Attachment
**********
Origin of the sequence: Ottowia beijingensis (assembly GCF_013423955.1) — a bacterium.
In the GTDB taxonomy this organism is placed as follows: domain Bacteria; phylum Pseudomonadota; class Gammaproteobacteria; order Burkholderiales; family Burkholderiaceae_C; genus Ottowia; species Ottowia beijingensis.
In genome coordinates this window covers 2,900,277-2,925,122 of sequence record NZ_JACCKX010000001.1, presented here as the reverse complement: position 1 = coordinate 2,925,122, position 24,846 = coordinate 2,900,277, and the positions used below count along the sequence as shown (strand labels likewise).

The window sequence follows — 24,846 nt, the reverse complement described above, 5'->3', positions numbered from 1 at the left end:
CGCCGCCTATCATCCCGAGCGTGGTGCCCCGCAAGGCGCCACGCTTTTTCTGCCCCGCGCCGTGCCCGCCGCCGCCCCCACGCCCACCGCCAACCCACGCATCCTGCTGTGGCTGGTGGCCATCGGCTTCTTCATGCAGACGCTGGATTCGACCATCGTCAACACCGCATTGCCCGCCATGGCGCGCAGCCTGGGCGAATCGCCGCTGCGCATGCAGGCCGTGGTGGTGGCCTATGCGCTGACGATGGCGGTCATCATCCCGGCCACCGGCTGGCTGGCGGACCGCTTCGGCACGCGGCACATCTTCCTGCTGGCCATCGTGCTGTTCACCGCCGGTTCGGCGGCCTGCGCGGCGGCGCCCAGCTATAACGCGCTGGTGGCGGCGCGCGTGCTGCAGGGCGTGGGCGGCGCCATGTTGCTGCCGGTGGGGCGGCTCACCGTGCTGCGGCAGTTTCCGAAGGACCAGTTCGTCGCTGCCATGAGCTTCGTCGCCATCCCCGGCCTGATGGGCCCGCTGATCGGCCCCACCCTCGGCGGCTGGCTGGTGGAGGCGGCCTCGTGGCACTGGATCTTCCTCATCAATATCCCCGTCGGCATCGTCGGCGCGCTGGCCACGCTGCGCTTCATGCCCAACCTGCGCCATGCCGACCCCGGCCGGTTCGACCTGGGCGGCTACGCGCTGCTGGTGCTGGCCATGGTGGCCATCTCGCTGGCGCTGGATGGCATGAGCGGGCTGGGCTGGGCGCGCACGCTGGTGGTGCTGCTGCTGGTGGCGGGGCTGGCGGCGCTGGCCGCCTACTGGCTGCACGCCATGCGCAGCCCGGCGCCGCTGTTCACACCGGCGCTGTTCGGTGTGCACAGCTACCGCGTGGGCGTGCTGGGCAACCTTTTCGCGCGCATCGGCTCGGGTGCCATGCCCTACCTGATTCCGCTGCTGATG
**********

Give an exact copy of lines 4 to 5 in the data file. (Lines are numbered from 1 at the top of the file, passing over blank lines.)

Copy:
The window sequence follows — 24,846 nt, the reverse complement described above, 5'->3', positions numbered from 1 at the left end:
CGCCGCCTATCATCCCGAGCGTGGTGCCCCGCAAGGCGCCACGCTTTTTCTGCCCCGCGCCGTGCCCGCCGCCGCCCCCACGCCCACCGCCAACCCACGCATCCTGCTGTGGCTGGTGGCCATCGGCTTCTTCATGCAGACGCTGGATTCGACCATCGTCAACACCGCATTGCCCGCCATGGCGCGCAGCCTGGGCGAATCGCCGCTGCGCATGCAGGCCGTGGTGGTGGCCTATGCGCTGACGATGGCGGTCATCATCCCGGCCACCGGCTGGCTGGCGGACCGCTTCGGCACGCGGCACATCTTCCTGCTGGCCATCGTGCTGTTCACCGCCGGTTCGGCGGCCTGCGCGGCGGCGCCCAGCTATAACGCGCTGGTGGCGGCGCGCGTGCTGCAGGGCGTGGGCGGCGCCATGTTGCTGCCGGTGGGGCGGCTCACCGTGCTGCGGCAGTTTCCGAAGGACCAGTTCGTCGCTGCCATGAGCTTCGTCGCCATCCCCGGCCTGATGGGCCCGCTGATCGGCCCCACCCTCGGCGGCTGGCTGGTGGAGGCGGCCTCGTGGCACTGGATCTTCCTCATCAATATCCCCGTCGGCATCGTCGGCGCGCTGGCCACGCTGCGCTTCATGCCCAACCTGCGCCATGCCGACCCCGGCCGGTTCGACCTGGGCGGCTACGCGCTGCTGGTGCTGGCCATGGTGGCCATCTCGCTGGCGCTGGATGGCATGAGCGGGCTGGGCTGGGCGCGCACGCTGGTGGTGCTGCTGCTGGTGGCGGGGCTGGCGGCGCTGGCCGCCTACTGGCTGCACGCCATGCGCAGCCCGGCGCCGCTGTTCACACCGGCGCTGTTCGGTGTGCACAGCTACCGCGTGGGCGTGCTGGGCAACCTTTTCGCGCGCATCGGCTCGGGTGCCATGCCCTACCTGATTCCGCTGCTGATG